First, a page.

It is a film in three intertwined parts, covering three key periods of Alan Turing’s life: the schooldays in which Alex Lawther plays a young Turing, complete with serious bullying and a growing fondness of his best friend Christopher; the war years, where he devises and eventually builds the Turing machine that eventually cracks the Enigma code (sorry, spoiler alert!); and the early 1960s when he is investigated and prosecuted for his homosexuality. All three are critical to giving us the full picture of Turing throughout his life.

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Cumberbatch’s ability to transform himself and become his subject is uncanny, perhaps rivalled only by Michael Sheen by today’s younger actors for chameleon-like abilities. Having seen him in so many different roles (for range you can compare his performance as Smaug in the current Hobbit trilogy to his powerful turn in 12 Years A Slave), he never ceases to amaze me as to how there’s such little crossover between his characters. And so it is here: a totally unique take on a totally unique person.

The scenes during which the machine is developed and successfully executed is the real joy to behold. The take on Turing has no elements of a stereotypical cinema autism sufferer; this tale is set in the real world and without any intentional throwaway punchlines. People with severe autism often find themselves – intentionally or not – having disconnected exchanges with others in real life that to outsiders seem very hilarious, though the comedy here is brought to life by the chemistry with his on-screen companions. Perhaps the best example of this was the Armed Forces interview with Charles Dance, which almost completely ruins Turing’s chances of taking part in the war efforts. I won’t explain it, but it is certainly a highlight.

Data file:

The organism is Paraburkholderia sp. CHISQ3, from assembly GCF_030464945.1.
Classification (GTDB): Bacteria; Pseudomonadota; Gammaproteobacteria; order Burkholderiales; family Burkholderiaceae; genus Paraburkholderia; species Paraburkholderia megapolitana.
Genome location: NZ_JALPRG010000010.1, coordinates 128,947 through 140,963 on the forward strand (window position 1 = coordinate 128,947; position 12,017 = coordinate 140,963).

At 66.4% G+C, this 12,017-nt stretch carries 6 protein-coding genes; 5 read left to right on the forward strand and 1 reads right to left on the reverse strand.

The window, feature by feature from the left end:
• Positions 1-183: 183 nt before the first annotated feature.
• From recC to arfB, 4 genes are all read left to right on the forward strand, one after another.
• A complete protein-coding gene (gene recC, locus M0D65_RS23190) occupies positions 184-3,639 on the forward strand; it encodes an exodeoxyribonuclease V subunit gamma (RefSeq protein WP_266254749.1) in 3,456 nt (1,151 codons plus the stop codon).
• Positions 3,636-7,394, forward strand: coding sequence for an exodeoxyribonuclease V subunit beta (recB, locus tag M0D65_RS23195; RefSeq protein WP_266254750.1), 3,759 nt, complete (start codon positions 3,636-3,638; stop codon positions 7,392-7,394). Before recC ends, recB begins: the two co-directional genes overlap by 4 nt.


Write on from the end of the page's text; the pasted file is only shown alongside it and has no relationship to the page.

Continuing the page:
I imagine the film will come under criticism from people accusing it of being a slightly jingoistic, self-appreciating celebration of how great Great Britain really was back in the day. Very little screen time is given to even mentioning any other country’s war efforts. The truth is that Britain really were the only nation involved with the Turing machines and cracking Enigma, but this film isn’t about a war but about a man. In any case, it’s not only a celebration of a fantastic collaborative effort of some of the greatest minds of a generation, but also a celebration of a time when it was okay to be a proud Brit; when we had plenty to be proud of on a global scale. And jolly good it was too.

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I’d love to contribute some criticism of it and counter balance why I think negative aspects are acceptable, but nothing springs to mind. The support cast (Keira Knightley, Martin Strong, Charles Dance) were phenomenal, and ensured this didn’t turn into a one-man-show. The music was truly sublime and fitted the mood well. There really wasn’t anything to say that could be considered negative.

Please, do yourself a favour. Watch this film.

The Imitation Game is released in UK cinemas on 14th November and in the USA on 21st November.